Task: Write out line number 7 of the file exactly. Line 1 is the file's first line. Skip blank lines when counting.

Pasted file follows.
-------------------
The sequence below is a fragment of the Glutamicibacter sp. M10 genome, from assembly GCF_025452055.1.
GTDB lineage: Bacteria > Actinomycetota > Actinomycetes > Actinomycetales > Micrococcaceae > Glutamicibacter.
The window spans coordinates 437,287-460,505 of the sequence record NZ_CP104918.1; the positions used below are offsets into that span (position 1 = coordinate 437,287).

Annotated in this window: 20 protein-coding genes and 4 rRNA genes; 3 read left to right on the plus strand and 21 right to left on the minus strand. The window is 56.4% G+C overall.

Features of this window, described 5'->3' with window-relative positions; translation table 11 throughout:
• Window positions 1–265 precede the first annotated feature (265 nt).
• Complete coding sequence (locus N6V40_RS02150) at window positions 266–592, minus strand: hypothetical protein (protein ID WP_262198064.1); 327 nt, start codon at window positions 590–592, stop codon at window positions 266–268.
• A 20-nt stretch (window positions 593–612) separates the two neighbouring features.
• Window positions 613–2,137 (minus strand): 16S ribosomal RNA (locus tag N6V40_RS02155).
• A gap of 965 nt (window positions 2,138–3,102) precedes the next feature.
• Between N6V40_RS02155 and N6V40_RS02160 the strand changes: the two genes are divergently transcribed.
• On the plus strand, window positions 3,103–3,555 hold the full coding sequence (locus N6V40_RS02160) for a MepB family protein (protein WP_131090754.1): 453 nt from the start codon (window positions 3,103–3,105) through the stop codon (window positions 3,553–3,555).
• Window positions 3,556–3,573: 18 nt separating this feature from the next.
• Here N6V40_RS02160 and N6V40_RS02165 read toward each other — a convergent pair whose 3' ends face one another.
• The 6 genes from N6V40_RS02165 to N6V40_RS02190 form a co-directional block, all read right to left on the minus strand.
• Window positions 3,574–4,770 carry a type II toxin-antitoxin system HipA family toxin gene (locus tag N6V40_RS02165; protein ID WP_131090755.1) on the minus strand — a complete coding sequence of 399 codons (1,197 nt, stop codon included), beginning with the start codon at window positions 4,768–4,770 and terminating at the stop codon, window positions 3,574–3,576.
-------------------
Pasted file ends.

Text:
• Complete coding sequence (locus N6V40_RS02150) at window positions 266–592, minus strand: hypothetical protein (protein ID WP_262198064.1); 327 nt, start codon at window positions 590–592, stop codon at window positions 266–268.